This past offseason, the Boston Celtics worked tirelessly to make sure that, come October 20th’s tip-off, this team would be in a better position to succeed than they ultimately were last year.
As things currently stand, the front office seemingly accomplished their goal, as this new-look roster appears more menacing and has the potential to be far more efficient than what it was in 2020-21.
From their bolstered center rotation to their various offensive-minded additions, the shamrocks without a doubt have the looks of being a much more well-balanced team.
That said, as we always state here at HH, it’s not about how a team appears on paper but, rather, how they perform on the hardwood.
Though they may have the tools to enhance themselves, in the end, how the Cs execute is obviously what matters most.
When looking at how last year’s team produced, there are many areas in which fans hope to see this team change for the better.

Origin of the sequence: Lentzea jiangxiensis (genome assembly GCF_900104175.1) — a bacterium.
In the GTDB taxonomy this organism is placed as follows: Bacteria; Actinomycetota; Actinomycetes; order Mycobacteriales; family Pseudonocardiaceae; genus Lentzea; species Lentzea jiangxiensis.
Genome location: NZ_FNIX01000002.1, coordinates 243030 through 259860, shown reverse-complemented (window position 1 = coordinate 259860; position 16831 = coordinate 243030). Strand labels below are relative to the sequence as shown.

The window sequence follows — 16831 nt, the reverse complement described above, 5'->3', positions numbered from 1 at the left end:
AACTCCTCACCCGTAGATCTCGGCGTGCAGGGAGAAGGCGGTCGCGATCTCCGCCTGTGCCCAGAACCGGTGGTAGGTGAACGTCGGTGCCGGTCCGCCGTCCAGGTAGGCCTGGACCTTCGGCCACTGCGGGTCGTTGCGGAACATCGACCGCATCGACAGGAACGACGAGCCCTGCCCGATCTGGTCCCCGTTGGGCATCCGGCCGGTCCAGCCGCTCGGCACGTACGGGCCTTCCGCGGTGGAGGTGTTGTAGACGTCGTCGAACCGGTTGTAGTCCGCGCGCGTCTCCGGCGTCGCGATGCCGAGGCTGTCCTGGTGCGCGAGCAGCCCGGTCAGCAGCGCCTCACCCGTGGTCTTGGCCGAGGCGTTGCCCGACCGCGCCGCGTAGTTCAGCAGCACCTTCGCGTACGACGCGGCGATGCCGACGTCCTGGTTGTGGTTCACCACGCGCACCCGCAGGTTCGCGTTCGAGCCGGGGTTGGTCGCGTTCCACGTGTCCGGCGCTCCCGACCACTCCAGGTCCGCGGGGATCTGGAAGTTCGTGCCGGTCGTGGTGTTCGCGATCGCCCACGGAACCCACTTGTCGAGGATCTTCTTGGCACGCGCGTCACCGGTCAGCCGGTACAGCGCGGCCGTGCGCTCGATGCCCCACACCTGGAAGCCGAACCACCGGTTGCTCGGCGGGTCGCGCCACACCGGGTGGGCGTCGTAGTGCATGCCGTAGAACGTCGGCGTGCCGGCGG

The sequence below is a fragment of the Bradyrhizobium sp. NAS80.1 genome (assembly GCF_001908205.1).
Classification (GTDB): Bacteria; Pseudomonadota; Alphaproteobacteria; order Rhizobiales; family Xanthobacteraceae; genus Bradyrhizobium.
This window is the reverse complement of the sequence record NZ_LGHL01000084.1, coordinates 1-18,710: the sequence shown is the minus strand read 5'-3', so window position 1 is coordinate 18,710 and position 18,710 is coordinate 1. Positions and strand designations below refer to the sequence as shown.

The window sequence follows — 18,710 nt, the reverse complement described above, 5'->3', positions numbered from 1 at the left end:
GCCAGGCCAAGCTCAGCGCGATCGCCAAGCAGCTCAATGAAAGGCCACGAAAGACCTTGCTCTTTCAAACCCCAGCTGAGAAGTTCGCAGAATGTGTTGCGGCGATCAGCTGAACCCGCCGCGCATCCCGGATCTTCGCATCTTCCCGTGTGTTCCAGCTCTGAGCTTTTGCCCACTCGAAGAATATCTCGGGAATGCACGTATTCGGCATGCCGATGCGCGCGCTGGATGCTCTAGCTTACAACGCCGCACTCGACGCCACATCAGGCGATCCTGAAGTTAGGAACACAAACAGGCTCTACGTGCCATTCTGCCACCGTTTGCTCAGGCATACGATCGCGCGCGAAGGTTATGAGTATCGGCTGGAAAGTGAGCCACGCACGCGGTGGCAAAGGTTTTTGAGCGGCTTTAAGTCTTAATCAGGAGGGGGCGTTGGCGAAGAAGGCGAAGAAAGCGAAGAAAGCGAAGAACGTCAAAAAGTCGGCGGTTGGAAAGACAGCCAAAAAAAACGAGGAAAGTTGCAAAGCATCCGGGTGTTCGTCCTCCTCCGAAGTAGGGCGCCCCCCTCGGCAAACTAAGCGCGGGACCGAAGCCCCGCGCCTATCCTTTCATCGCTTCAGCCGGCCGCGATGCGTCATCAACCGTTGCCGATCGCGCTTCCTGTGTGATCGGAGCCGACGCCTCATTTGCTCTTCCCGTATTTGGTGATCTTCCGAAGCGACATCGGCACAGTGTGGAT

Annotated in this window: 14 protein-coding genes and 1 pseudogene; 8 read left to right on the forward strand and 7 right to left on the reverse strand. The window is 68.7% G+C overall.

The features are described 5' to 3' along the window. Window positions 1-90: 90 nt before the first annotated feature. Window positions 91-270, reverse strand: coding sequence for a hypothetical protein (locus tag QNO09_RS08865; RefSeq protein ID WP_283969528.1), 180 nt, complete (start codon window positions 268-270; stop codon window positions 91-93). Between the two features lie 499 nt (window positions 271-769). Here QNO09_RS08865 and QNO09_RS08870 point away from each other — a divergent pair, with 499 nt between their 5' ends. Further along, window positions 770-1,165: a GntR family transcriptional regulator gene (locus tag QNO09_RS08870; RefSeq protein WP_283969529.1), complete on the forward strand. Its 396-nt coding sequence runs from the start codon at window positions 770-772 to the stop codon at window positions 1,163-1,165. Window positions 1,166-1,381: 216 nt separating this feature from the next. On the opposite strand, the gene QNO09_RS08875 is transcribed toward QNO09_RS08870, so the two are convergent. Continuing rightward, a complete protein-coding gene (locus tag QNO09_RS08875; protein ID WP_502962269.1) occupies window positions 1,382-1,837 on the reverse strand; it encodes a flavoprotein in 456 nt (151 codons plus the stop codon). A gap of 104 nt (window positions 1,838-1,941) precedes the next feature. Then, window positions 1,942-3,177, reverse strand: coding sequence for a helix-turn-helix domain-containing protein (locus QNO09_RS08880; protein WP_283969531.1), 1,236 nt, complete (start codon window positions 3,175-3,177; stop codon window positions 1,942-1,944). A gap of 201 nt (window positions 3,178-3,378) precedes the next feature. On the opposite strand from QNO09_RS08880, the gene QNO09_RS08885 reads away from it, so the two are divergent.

In specific, we at the Houdini view 3 statistics from last year that must be improved upon in 2021-22:
Boston Celtics statistic No. 1) Assists-per-game
Seemingly as soon as Ime Udoka took over as the new head coach for the Boston Celtics, he stated that one of the biggest alterations he’s looking to make with this team during his first year running the show is in the distribution game, specifically when it comes to team assists:
"“We want to have a well-rounded team. Looked at the numbers overall, sorry to mention this Brad,” Udoka said turning to President of Basketball Operations, Brad Stevens. “But 27th in assists last year. We want to have more team basketball there…”"
Though, in actuality, the Cs wound up placing 25th and not 27th in both assists per game (23.5) and total assists (1689) on the year, the sentiment is truly the same — this is not a recipe for success in the league.
In the appearance that the quote above is from, Udoka stated that he wants guys like Jayson Tatum and Jaylen Brown (the top two isolation scorers on the roster last year) to get the ball rolling in this area of the game.
If they can incorporate more drive-and-kicks and pick-and-rolls/ pops into their arsenal, it would make the offense much more menacing, for it would force opposing defenses to not only look out for the shake and bake score but also the kick out dishes as well.
More distribution would likely equate to jumpier defensive assignments and smoother offensive production.